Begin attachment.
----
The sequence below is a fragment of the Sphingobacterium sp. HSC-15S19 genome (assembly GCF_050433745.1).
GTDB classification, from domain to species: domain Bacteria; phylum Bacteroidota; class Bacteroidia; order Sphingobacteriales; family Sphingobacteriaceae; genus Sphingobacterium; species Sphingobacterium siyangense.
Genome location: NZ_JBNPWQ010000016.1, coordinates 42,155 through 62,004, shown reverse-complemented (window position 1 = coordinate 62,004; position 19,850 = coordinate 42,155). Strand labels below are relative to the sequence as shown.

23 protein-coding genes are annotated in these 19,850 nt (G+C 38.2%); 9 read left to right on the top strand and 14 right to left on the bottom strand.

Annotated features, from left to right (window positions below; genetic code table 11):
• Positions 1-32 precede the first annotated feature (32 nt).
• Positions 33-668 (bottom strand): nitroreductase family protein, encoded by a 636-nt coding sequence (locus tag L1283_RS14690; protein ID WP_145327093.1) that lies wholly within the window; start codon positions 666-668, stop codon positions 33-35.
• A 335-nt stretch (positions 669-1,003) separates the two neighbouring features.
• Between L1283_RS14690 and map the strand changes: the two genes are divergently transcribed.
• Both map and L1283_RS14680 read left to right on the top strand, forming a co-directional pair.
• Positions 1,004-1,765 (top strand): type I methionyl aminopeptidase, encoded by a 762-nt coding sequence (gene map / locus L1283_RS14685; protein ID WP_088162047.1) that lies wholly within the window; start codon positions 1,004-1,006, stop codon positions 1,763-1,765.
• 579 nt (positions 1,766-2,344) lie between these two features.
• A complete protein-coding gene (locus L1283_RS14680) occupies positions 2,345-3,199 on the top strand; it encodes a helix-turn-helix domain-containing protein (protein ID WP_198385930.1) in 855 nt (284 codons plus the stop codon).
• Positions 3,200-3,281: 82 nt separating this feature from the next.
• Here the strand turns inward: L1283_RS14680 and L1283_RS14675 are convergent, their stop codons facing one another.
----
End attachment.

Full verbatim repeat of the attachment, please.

The sequence below is a fragment of the Sphingobacterium sp. HSC-15S19 genome (assembly GCF_050433745.1).
GTDB classification, from domain to species: domain Bacteria; phylum Bacteroidota; class Bacteroidia; order Sphingobacteriales; family Sphingobacteriaceae; genus Sphingobacterium; species Sphingobacterium siyangense.
Genome location: NZ_JBNPWQ010000016.1, coordinates 42,155 through 62,004, shown reverse-complemented (window position 1 = coordinate 62,004; position 19,850 = coordinate 42,155). Strand labels below are relative to the sequence as shown.

23 protein-coding genes are annotated in these 19,850 nt (G+C 38.2%); 9 read left to right on the top strand and 14 right to left on the bottom strand.

Annotated features, from left to right (window positions below; genetic code table 11):
• Positions 1-32 precede the first annotated feature (32 nt).
• Positions 33-668 (bottom strand): nitroreductase family protein, encoded by a 636-nt coding sequence (locus tag L1283_RS14690; protein ID WP_145327093.1) that lies wholly within the window; start codon positions 666-668, stop codon positions 33-35.
• A 335-nt stretch (positions 669-1,003) separates the two neighbouring features.
• Between L1283_RS14690 and map the strand changes: the two genes are divergently transcribed.
• Both map and L1283_RS14680 read left to right on the top strand, forming a co-directional pair.
• Positions 1,004-1,765 (top strand): type I methionyl aminopeptidase, encoded by a 762-nt coding sequence (gene map / locus L1283_RS14685; protein ID WP_088162047.1) that lies wholly within the window; start codon positions 1,004-1,006, stop codon positions 1,763-1,765.
• 579 nt (positions 1,766-2,344) lie between these two features.
• A complete protein-coding gene (locus L1283_RS14680) occupies positions 2,345-3,199 on the top strand; it encodes a helix-turn-helix domain-containing protein (protein ID WP_198385930.1) in 855 nt (284 codons plus the stop codon).
• Positions 3,200-3,281: 82 nt separating this feature from the next.
• Here the strand turns inward: L1283_RS14680 and L1283_RS14675 are convergent, their stop codons facing one another.